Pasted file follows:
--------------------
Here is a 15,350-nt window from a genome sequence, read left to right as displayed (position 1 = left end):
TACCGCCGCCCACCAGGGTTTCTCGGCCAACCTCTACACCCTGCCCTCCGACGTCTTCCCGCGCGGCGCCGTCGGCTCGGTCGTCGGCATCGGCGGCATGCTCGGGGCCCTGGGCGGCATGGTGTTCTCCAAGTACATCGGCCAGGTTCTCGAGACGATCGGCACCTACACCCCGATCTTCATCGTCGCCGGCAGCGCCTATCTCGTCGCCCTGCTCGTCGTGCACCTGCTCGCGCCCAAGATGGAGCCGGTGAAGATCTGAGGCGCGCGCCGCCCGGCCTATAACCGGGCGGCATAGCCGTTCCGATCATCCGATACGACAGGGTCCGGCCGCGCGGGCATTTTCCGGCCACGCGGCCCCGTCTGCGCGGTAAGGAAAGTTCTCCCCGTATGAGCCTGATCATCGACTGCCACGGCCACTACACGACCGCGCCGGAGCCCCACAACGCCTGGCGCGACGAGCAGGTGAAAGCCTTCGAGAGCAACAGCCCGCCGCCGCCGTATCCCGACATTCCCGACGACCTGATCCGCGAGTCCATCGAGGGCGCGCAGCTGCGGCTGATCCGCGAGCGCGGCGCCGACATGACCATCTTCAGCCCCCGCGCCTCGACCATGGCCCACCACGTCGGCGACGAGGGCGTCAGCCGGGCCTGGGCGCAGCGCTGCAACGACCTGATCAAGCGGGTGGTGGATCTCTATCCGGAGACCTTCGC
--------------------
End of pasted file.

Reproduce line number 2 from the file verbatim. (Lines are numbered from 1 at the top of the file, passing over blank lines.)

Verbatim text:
TACCGCCGCCCACCAGGGTTTCTCGGCCAACCTCTACACCCTGCCCTCCGACGTCTTCCCGCGCGGCGCCGTCGGCTCGGTCGTCGGCATCGGCGGCATGCTCGGGGCCCTGGGCGGCATGGTGTTCTCCAAGTACATCGGCCAGGTTCTCGAGACGATCGGCACCTACACCCCGATCTTCATCGTCGCCGGCAGCGCCTATCTCGTCGCCCTGCTCGTCGTGCACCTGCTCGCGCCCAAGATGGAGCCGGTGAAGATCTGAGGCGCGCGCCGCCCGGCCTATAACCGGGCGGCATAGCCGTTCCGATCATCCGATACGACAGGGTCCGGCCGCGCGGGCATTTTCCGGCCACGCGGCCCCGTCTGCGCGGTAAGGAAAGTTCTCCCCGTATGAGCCTGATCATCGACTGCCACGGCCACTACACGACCGCGCCGGAGCCCCACAACGCCTGGCGCGACGAGCAGGTGAAAGCCTTCGAGAGCAACAGCCCGCCGCCGCCGTATCCCGACATTCCCGACGACCTGATCCGCGAGTCCATCGAGGGCGCGCAGCTGCGGCTGATCCGCGAGCGCGGCGCCGACATGACCATCTTCAGCCCCCGCGCCTCGACCATGGCCCACCACGTCGGCGACGAGGGCGTCAGCCGGGCCTGGGCGCAGCGCTGCAACGACCTGATCAAGCGGGTGGTGGATCTCTATCCGGAGACCTTCGC